Toolbox: Overcoming Frustration in Cycling
We’ve all experienced the feeling of frustration when we get reeled in by the peloton after a breakaway or our legs turn to Jello with a mile until the summit of a climb. It’s a horrible feeling that often brings about a cascade of negative thoughts and anxiety.
But what is frustration precisely and what causes it? Simply put, frustration arises when the path toward your goal is blocked. Most cyclists think of frustration as a bad emotion, but it is actually more complex than that. The fact is that frustration is hard wired into us and has tremendous adaptive value. Frustration starts as a good emotion because when we get frustrated, we are motivated to remove the obstacle that is blocking our path toward our goals. We try harder and that extra effort frequently results in clearing that path, enabling us to continue to pursue our goals.
Frustration in cycling comes in many forms but losing a Classic thanks to celebrating too early? Not many know that level of frustration but Erik Zabel does thanks to this effort here in ’04 at Milan-SanRemo.
Negative Emotional Chain
Unfortunately, if, despite our best efforts, we can’t overcome those roadblocks, frustration can become a destructive emotion. In fact, if frustration isn’t dealt with quickly and effectively, it can trigger what I call the “negative emotional chain” in which frustration leads to a descent into a series of truly unhealthy emotions.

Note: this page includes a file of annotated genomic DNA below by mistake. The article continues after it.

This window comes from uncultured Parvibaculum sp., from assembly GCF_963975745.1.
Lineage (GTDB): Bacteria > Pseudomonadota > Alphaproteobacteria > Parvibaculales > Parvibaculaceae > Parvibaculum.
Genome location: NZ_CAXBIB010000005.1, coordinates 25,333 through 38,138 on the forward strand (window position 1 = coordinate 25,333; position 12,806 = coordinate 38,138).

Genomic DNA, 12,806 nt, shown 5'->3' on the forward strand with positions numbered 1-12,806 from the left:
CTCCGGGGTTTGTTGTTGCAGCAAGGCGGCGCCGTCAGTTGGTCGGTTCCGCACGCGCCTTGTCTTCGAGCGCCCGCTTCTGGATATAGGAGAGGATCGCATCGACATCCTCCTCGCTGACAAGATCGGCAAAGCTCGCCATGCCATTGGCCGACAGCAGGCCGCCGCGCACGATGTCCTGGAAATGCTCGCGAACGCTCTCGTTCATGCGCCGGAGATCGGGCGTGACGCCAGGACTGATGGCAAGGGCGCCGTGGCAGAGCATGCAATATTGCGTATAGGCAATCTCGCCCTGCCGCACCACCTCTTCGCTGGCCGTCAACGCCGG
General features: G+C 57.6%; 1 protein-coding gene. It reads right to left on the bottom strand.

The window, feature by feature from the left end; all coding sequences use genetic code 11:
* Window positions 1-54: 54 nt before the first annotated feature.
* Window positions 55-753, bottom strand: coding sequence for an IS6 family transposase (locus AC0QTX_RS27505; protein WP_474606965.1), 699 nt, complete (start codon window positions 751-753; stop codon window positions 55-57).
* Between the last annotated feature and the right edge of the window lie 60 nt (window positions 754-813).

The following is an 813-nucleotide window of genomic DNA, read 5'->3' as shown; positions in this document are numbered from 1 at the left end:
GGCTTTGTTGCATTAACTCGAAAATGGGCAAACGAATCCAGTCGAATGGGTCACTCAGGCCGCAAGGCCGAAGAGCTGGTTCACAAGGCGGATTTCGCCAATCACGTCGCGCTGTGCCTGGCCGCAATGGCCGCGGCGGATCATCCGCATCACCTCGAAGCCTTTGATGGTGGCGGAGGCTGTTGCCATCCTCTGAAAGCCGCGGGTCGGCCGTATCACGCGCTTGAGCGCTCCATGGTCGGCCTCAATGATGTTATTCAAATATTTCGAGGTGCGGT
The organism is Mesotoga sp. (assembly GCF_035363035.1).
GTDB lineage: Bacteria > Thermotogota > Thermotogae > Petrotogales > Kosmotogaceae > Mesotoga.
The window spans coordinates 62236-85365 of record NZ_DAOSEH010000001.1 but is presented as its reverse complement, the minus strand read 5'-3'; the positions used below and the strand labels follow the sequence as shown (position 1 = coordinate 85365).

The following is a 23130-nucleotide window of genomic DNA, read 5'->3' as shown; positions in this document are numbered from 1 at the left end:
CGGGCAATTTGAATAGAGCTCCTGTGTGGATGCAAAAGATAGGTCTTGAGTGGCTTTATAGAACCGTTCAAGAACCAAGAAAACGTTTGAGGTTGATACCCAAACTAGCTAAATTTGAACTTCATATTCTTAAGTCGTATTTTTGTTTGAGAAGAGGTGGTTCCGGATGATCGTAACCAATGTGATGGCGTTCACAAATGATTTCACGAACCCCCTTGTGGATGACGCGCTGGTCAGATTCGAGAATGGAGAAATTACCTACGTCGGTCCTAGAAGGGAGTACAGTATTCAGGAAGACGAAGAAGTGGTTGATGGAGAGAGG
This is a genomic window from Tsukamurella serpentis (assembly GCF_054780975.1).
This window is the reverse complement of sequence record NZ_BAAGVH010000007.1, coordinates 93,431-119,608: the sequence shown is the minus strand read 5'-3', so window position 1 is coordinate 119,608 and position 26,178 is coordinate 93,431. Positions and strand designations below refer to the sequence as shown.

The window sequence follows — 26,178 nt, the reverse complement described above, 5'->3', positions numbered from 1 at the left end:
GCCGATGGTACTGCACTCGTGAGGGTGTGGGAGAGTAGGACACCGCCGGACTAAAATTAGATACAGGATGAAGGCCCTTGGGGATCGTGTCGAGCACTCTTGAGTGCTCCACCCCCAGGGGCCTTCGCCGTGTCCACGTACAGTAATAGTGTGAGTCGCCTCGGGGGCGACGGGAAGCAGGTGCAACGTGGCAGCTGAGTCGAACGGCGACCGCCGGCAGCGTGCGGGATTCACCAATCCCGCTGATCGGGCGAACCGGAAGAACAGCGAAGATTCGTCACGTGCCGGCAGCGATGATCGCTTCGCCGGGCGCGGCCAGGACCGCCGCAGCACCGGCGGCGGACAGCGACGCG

If frustration persists unresolved, it can morph into anger. Most cyclists also believe that anger is a bad emotion, but, like frustration, it too has both positive and negative sides. Anger starts out as being helpful because it too is motivating. When you are angry, you want to go after the thing that is causing your anger, for example, when you get blocked out early in a charge to the finish line, your anger turns into adrenaline and power that may propel you back into contention before the final sprint.
Unfortunately, anger can swiftly become a harmful emotion. The feelings of anger are like those of frustration, but with the volume turned up considerably. Your body can become tense, so you start pedaling squares and you lose your rhythm and power. Your focus narrows so much that you miss important cues necessary to ride well, for example, you neglect to notice fast enough when another rider attempts to separate from the pack. And your thinking becomes clouded by the anger, so you aren’t able to think clearly or make good decisions about when to attack.